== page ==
Here in Connecticut we are probably going to raise our minimum wage a tad. There are the usual screams that this would hurt business, that it shouldn’t be done in a down economy, and so forth; but our liberal legislature and governor are heading that way anyways. We’ll have to watch and see what happens.
Things like this always get me to thinking about the “working poor.” The working poor have always been with us, yet you’ll hear people say that the only reason to be poor is an unwillingness to work. Is that really true?
Once upon a time a man could provide for his family, at least at a subsistence level, with unskilled manual labor such as pushing a broom or being a night watchman. This is no longer possible. Even if the hourly wage were adequate, given a 40-hour week, employers don’t like to hire full time employees for jobs like that. Anything over 20 hours/week raises questions about benefits, and heaven forbid they get paid overtime. So people wind up patching together two or three part-time jobs, and doing without any “fringe” benefits, in order to survive. I’m sure you’ve all heard about, seen, or experienced this.
Even if we assume that some people are indeed poor because they are lazy, what about these working poor? Many of them put in 40 hours a week or more, running from one minimum wage job to another. Are they lazy? Stupid? What is their problem?
Well, their living conditions are far from the squalor they might have experienced 100+ years ago in cold-water or no-water flats. They probably have things such as cell phones and televisions that, if they had existed, would have been considered luxuries. (Note to those too young to remember: there was a time when families shared phones, or they all relied on a pay phone in the corner store. Only the well-to-do had their “own” home phones.) In general, our working (and our non-working) poor live better than they would have in Dickensian times.
But what does that mean? Does it mean that our working poor are living too high on the hog, that their proper station is to lie in the mud so that others can walk dry shod? Or should we, as a society, do what we can (such as maintaining a reasonable minimum wage) to elevate them to a more comfortable position?
There are apparently quite a few people in Congress (such as Paul Ryan and other Tea Party allies) who take inspiration from Ayn Rand. The philosophy she espoused, ethical egoism, is complicated not only in its essence but in the number of variations it has. Although Rand lived and wrote in the 20th century, the philosophical position dates back considerably further than that. (Thomas Jefferson, for example, commented on it.)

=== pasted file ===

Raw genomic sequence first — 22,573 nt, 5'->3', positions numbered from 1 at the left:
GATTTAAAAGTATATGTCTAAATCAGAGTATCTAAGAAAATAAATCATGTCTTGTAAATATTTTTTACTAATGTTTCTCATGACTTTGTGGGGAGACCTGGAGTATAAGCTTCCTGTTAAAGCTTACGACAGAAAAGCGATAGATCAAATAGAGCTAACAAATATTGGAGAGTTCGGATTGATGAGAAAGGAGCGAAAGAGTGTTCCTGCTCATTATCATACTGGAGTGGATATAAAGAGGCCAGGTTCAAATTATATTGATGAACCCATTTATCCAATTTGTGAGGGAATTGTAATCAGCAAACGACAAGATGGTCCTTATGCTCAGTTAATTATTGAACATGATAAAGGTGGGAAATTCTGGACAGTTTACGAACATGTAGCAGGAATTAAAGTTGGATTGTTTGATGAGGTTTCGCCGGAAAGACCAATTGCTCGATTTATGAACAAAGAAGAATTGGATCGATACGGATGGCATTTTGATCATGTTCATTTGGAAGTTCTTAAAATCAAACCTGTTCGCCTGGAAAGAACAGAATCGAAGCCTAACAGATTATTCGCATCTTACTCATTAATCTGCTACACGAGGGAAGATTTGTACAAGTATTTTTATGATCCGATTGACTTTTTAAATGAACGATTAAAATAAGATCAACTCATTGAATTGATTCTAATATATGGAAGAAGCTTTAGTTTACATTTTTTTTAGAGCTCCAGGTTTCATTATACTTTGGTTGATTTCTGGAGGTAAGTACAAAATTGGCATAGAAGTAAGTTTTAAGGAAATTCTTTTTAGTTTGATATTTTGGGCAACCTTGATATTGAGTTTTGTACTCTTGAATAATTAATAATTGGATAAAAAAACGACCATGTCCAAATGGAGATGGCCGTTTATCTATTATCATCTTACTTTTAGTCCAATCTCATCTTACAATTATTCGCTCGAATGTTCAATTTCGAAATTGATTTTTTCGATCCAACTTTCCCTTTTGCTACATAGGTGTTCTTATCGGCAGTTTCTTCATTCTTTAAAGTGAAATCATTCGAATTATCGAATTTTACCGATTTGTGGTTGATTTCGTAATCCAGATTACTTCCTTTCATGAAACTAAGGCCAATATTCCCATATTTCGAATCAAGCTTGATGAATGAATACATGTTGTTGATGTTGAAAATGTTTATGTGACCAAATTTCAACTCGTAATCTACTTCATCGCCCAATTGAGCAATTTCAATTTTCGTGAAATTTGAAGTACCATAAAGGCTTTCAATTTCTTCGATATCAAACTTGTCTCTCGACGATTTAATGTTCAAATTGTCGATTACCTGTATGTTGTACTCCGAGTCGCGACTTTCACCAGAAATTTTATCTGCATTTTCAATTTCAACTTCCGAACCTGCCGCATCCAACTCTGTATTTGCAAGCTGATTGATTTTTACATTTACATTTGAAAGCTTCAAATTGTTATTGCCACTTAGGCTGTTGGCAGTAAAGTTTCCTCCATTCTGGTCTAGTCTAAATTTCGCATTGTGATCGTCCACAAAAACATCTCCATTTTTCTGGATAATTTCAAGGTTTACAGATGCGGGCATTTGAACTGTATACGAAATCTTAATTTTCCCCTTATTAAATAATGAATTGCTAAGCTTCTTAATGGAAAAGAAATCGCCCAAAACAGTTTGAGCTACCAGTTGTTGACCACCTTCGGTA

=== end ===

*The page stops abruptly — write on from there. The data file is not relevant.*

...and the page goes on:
I’m certainly no expert in ethical egoism, and I suspect that there aren’t many in Congress who are either. The danger in knowing about, but not really understanding, a subject is that you will turn it into slogans, catch phrases, and sound bites; that a few of the more startling or daring bits will become emblematic of the whole. Imagine portraying the crucifixion as the whole of Christian doctrine, or circumcision as the only thing worth knowing about Judaism.
Rand’s philosophy, as useful in American politics, can easiy be summarized as a belief in rationalism; unbridled capitalism; unrestricted individual (including property) rights; and self-interest (not enlightened self-interest). She denounces altruism altogether, and considers charity to be at best ill-conceived and at worst destructive to the recipient.
Her conservative devotees ignore her pro-choice position and her belief that religion of any kind is stupid. What they fixate on is their interpretation that only the greedy are living properly, that the production of capital is the only worthy goal, and that the lumpenproletariat does not deserve, and should not get, a hand up. In other words, take a superficial understanding of Communism and turn it inside out and you get the superficial understanding of Rand’s politics.
This, then, is the dichotomy: do we help the working poor to be less poor? or do we show them, by example, how to become upper class?
I’m certainly not a member of the working poor: I’m currently unemployed, and I am not poor (yet). I can tell you, however, that I don’t take kindly to people telling me anyone can become successful, or even rich, if they set their minds to it. I’ve seen plenty of bright, hardworking people struggling for any of a number of reasons beyond their control. I find it particularly offensive when I get this lecture from someone is not bright and hardworking, but rather had ancestors who were.
I’m not the most charitable guy in the world, and I can be selfish and greedy; but I do try to help out from time to time. I support liberal causes, and it think the phrase “working poor” implies that our society has a long way to go. According ethical egoism, I’m just a fool.
It seems that Paul Ryan is rethinking his public position. Ever since the piling on he took from a crowd of Catholic theologians, he’s all about Aquinas. Google “paul ryan ayn rand” and you’ll see him backpedaling like a juggling unicyclist who wandered into the lions’ cage.